Multicenter Advanced Pediatric Otolaryngology Fellowship Prep Surgical Simulation Course with 3D Printed High-Fidelity Models

Brian Chang, Allison Powell, Susan Ellsperman, Daniel Wehrmann, April Landry, Noel Jabbour, Steven Goudy, David Zopf

Research output: Contribution to journalArticle

Abstract

Objective: To assess the effect of 3-dimensional (3D)–printed surgical simulators used in an advanced pediatric otolaryngology fellowship preparatory course on trainee education. Study Design: Quasi-experimental pre/postsurvey. Setting: Multicenter collaborative course conducted at a contract research organization prior to a national conference. Subjects and Methods: A 5-station, 7-simulator prep course was piloted for 9 pediatric otolaryngology fellows and 17 otolaryngology senior residents, with simulators for airway graft carving, microtia ear framework carving, and cleft lip/palate repair. Prior to the course, trainees were provided educational materials electronically along with presurveys rating confidence, expertise, and attitude around surgical simulators. In October 2018, surgeons engaged in simulation stations with direction from 2 attending faculty per station, then completed postsurveys for each simulator. Results: Statistically significant increases (P <.05) in self-reported confidence (average, 53%; range, 18%-80%) and expertise (average, 68%; range, 9%-95%) were seen across all simulators, corresponding to medium to large effect sizes as measured by Cohen’s d statistic (0.41-1.71). Positive attitudes around 3D printing in surgical education also demonstrated statistically significant increases (average, 10%; range, 8%-13%). Trainees commented positively on gaining such broad exposure, although consistently indicated a preference for more practice time during the course. Conclusion: We demonstrate the benefit of high-fidelity, 3D-printed simulators in exposing trainees to advanced procedures, allowing them hands-on practice in a zero-risk environment. In the future, we hope to refine this course design, develop standardized tools to assess their educational value, and explore opportunities for integration into use in milestone assessment and accreditation.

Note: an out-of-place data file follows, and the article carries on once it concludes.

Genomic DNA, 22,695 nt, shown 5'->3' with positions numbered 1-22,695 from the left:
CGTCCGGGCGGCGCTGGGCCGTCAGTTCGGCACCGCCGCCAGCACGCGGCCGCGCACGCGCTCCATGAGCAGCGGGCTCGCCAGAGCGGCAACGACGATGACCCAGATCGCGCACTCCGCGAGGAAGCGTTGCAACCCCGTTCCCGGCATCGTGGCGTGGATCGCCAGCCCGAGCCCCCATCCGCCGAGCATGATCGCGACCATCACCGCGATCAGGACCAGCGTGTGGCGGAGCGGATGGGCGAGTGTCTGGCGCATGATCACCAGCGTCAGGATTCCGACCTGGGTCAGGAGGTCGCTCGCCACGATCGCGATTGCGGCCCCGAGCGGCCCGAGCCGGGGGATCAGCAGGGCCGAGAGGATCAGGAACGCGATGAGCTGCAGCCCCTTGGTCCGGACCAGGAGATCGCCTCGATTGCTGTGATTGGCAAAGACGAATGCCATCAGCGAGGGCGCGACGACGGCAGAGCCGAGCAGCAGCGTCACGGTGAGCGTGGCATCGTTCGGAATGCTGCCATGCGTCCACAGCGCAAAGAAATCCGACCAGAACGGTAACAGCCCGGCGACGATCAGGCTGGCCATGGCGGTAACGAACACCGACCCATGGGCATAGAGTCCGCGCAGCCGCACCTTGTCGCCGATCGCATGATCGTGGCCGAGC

Original languageEnglish (US)
Pages (from-to)658-665
Number of pages8
JournalOtolaryngology - Head and Neck Surgery (United States)
Volume162
Issue number5
DOIs
StatePublished - May 1 2020

Keywords

  • 3D printing
  • airway reconstruction
  • cleft lip
  • cleft palate
  • fellowship training
  • microtia framework
  • pediatric otolaryngology
  • simulation

ASJC Scopus subject areas

  • Surgery
  • Otorhinolaryngology

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